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Is the Tech Bubble Popping? Ping Pong Offers an Answer

Is the Tech Bubble Popping? Ping Pong Offers an Answer | Ideas for entrepreneurs | Scoop.it
Falling ping-pong table sales give a peek into the economics of Silicon Valley, where the right to play table tennis on the job is sacrosanct
Guillaume Decugis's insight:

Big data correlations at work :-)

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Why and how startups should leverage content marketing

Content Marketing for Startups by Susan Su. What is content marketing? Content marketing is any marketing that involves the creation and sharing of medi
Guillaume Decugis's insight:

Is content marketing for established companies only? 500 Startups' Susan Su says no and articulates how to embrace it from an early stage.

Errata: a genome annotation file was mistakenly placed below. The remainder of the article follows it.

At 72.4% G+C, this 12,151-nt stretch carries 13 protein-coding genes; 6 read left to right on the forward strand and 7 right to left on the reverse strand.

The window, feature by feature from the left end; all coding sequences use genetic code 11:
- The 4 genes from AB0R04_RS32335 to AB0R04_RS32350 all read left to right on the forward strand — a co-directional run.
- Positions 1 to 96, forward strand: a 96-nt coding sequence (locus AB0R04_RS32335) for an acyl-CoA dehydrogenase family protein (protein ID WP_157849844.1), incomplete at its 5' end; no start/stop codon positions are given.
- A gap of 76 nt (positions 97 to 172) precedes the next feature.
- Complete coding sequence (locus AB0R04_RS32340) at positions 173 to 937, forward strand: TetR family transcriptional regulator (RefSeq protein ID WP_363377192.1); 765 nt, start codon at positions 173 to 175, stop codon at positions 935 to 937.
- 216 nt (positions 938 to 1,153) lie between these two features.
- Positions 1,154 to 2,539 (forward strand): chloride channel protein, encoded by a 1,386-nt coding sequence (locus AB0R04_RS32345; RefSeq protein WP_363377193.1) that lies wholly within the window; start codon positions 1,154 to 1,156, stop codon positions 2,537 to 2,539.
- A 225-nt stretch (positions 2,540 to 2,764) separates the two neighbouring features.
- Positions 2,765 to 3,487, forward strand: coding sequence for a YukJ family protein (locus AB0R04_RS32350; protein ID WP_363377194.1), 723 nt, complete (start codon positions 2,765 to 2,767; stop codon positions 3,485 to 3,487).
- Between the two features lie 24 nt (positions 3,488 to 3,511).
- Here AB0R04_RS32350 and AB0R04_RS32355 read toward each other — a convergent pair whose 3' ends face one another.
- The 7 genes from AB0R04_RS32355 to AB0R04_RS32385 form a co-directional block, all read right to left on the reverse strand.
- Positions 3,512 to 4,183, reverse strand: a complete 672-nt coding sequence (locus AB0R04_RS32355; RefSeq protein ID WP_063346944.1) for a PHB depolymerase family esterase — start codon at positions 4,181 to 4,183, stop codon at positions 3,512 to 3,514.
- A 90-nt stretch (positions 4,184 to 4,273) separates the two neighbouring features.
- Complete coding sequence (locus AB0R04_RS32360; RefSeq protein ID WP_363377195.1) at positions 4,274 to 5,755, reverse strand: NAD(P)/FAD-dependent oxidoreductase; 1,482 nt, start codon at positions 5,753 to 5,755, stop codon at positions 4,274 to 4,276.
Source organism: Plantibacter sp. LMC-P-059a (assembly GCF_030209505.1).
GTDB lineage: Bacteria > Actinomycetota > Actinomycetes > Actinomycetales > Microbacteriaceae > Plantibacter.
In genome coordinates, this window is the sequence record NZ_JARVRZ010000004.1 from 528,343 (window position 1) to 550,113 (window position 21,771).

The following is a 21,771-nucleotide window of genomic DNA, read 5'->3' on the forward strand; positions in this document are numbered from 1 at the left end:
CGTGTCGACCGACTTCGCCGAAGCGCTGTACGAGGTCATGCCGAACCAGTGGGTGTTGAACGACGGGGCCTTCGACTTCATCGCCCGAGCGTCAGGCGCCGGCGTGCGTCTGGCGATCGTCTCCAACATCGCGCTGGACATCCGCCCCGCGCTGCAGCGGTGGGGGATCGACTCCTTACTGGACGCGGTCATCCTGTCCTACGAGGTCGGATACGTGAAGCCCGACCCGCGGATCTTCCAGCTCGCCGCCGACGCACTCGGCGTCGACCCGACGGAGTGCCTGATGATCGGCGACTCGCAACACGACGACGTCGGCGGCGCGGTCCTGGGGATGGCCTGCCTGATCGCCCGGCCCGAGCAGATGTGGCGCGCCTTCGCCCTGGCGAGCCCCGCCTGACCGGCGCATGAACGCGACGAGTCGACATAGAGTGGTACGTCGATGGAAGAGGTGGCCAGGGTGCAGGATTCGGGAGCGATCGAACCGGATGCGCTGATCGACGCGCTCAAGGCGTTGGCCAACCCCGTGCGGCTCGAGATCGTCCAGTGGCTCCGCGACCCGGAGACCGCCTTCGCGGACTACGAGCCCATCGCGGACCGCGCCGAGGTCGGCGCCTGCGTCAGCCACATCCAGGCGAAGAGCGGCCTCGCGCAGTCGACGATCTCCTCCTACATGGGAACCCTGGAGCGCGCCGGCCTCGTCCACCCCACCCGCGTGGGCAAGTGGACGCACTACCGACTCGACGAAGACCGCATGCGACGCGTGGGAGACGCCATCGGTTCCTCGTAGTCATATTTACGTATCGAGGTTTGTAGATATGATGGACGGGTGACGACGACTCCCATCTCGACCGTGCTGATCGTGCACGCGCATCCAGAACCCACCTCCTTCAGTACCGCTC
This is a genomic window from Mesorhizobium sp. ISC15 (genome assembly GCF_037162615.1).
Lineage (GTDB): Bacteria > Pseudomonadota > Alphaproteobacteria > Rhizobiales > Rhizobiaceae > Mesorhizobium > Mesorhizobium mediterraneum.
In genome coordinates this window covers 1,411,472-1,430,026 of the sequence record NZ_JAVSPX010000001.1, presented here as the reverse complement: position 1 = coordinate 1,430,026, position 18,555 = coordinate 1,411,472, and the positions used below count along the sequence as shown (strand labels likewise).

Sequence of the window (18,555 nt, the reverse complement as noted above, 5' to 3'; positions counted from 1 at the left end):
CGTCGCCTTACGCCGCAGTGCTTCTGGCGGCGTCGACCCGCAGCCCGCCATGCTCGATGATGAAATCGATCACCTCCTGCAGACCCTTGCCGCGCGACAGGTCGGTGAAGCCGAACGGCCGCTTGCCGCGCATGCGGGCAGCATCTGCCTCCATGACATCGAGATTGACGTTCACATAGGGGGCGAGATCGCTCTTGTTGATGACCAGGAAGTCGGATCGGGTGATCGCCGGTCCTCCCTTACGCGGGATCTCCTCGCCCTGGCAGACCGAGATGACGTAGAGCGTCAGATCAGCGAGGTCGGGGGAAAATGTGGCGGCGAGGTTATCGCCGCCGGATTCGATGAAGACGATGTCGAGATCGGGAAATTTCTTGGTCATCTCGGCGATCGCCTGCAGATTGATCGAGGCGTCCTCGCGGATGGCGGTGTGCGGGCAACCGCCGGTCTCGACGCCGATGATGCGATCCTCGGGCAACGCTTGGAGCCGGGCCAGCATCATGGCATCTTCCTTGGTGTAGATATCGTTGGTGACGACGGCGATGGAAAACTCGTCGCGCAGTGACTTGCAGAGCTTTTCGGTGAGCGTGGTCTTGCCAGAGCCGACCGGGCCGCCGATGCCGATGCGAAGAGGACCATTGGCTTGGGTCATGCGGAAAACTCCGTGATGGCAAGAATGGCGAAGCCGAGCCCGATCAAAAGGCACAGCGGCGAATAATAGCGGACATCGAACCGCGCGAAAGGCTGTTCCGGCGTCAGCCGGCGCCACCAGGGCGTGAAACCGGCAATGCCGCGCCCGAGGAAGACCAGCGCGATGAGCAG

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Guillaume Decugis's curator insight, April 28, 2016 10:40 PM

Startups should be focused and there's a tendency in Silicon Valley to be "product-only" companies while in early stage. But building a product without customer feedback is a recipe for disaster so marketing is not a late stage activity. And as Susan Su from 500 startups articulates very clearly in this webinar, content now prevails over ads in many ways so that your best bet as a founding team to get your first users, collect feedback and iterate from your MVP might well be content marketing. 

 

The thing is content is complex and time consuming so entrepreneurs embracing it need to be efficient. This webinar gives a great list of recommendations on how to do that and be a lean content marketer.

prepareexcitable's comment, August 19, 2016 1:14 AM

This is so great!